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SPRING FOOTBALL: The Pre-Spring Kirk Ferentz News Conference

Every February, Kirk Ferentz pokes his head out of the ground, sees his shadow, cracks a couple of jokes, and goes back underground for six more weeks of winter, not to be seen again until the first day of spring practice.  That six weeks ended yesterday, with Kirk Ferentz's pre-spring press conference.  It's Ferentz, so you can't expect pages of quotable material, but with a little analysis, you can find the information.  Following is what we learned yesterday from Captain Kirk:

Cry on My Shoulder:  We have known since the immediate aftermath of the Orange Bowl that both starting safeties, Brett Greenwood and Tyler Sash, would be out for spring practice, both of whom underwent shoulder surgery in January.  All systems go on both players being back in the summer.  Backup offensive lineman Kyle Haganman will also miss spring practice due to shoulder injury, as will halfback Adam Robinson; again, no indications of long-term issues.  Defensive tackle Steve Bigach had knee surgery this winter and is sitting spring ball out.

Amazingly, just eight months after tearing an ACL in preseason non-contact drills, halfback Jewel Hampton has returned to practice.  He's not even wearing a no-contact jersey, though he won't be tackled this spring.  Ferentz has indicated he's expected to be back to full strength by June.  KF also took time to update the progress of Paul Chaney Jr.'s ACL tear rehab, and everything is moving along swimmingly.

Shoutouts:  Ferentz is not one for profuse praise, so when he goes out of his way to compliment tight end Alan Reisner during a question about the offensive line and mention how he's interested in who will eventually be his backup, you know he's confident in Reisner's ability to step into the TE1 spot held by Tony Moeaki since the dawn of western civilization.  Same goes for the two holes at linebacker, where Ferentz mentioned Tyler Nielsen, Jeff Tarpinian, and Troy Johnson.  Nielsen is already presumably the starter at strongside; Tarp and Johnson, unsurprisingly, will duke it out for the middle linebacker spot.  I wouldn't focus on any other names at this point.

...and Omissions:  On the flip side of that token, when directly asked a question about a player, Ferentz is not one to completely omit said player from the answer without good reason.  So when he was asked how important spring practice is for backup quarterbacks James Vandenberg and John Wienke, mentioned Vandenberg's development as QB2 and its effect on Stanzi, and completely ignored Wienke, that's not a good sign for the omittee.  Wienke's been the subject of transfer rumors for a year now, mostly because it would make sense; he was a higher-rated quarterback out of high school, he's clearly #3 on the depth chart (at best), and he had initially pledged to Michigan.  Ferentz's statement likely wasn't an accident.  There is smoke.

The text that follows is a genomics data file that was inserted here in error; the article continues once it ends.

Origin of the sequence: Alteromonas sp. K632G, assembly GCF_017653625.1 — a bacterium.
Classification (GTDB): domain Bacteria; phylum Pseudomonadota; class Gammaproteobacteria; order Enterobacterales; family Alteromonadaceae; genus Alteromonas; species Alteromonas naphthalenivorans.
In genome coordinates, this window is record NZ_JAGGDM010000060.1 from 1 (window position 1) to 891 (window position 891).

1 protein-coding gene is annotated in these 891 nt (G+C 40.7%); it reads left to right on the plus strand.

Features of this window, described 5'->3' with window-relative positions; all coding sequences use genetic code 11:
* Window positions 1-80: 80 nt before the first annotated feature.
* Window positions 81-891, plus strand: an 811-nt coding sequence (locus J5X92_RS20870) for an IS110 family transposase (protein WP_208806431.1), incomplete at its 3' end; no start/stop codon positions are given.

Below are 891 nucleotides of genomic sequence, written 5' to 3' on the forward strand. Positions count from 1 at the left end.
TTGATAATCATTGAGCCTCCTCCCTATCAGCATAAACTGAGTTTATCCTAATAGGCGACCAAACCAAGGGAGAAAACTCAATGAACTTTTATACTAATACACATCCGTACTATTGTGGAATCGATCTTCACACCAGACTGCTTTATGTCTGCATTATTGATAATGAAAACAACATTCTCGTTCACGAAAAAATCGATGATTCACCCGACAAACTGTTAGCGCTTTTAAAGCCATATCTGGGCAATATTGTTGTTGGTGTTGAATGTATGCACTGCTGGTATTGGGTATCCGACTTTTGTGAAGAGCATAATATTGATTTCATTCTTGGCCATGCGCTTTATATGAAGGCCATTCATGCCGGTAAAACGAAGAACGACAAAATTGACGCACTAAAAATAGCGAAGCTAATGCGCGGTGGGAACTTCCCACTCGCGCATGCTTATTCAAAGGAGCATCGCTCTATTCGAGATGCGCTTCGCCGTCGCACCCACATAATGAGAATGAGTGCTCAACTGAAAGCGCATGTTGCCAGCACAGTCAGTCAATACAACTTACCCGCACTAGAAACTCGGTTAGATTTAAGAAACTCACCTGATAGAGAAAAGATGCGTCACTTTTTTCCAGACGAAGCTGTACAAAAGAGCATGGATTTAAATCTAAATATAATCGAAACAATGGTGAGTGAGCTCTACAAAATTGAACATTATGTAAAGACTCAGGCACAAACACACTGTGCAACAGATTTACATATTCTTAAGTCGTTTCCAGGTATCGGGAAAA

The same principle applies to Woody Orne, the South Dakota transfer who was expected to compete for the right tackle position but did not warrant mention in a lengthly discussion of who might compete for open spots on the offensive line.

Red Alert:  He is REALLY worried about this backup tight end situation, probably more than any other position; twice during the press conference he returned to the lack of depth at tight end in wholly unrelated questions.  This is probably a good thing.  Two years ago, he did this same thing when talking about the offensive line, and it turned out to be a disaster.  If his biggest concern is backup tight end, he feels pretty good about the offensive line and cornerback spots (I would include linebacker and halfback here, but he did give extended answers on those positions).  I'm happy to take his word on the state of his team, even if it takes some work to deduce what that is.

The Thin Blue Line:  With that said, the offensive line is entirely in flux.  As is customary, the football staff issued a spring depth chart listing Reiff, Vandervelde, Koeppel, Gettis, and Zusevics as starters from left to right across the front.  If you're prognosticating based on past experience, that likely would be your choice.  But Ferentz told reporters the depth chart in general, and the line in particular, was "throwing darts."  Of course, it's no surprise that there are questions for vacancies created by graduation that are nowhere near being answered, but don't expect any concrete information on the offensive line until the Monday before the opener.  It simply won't exist.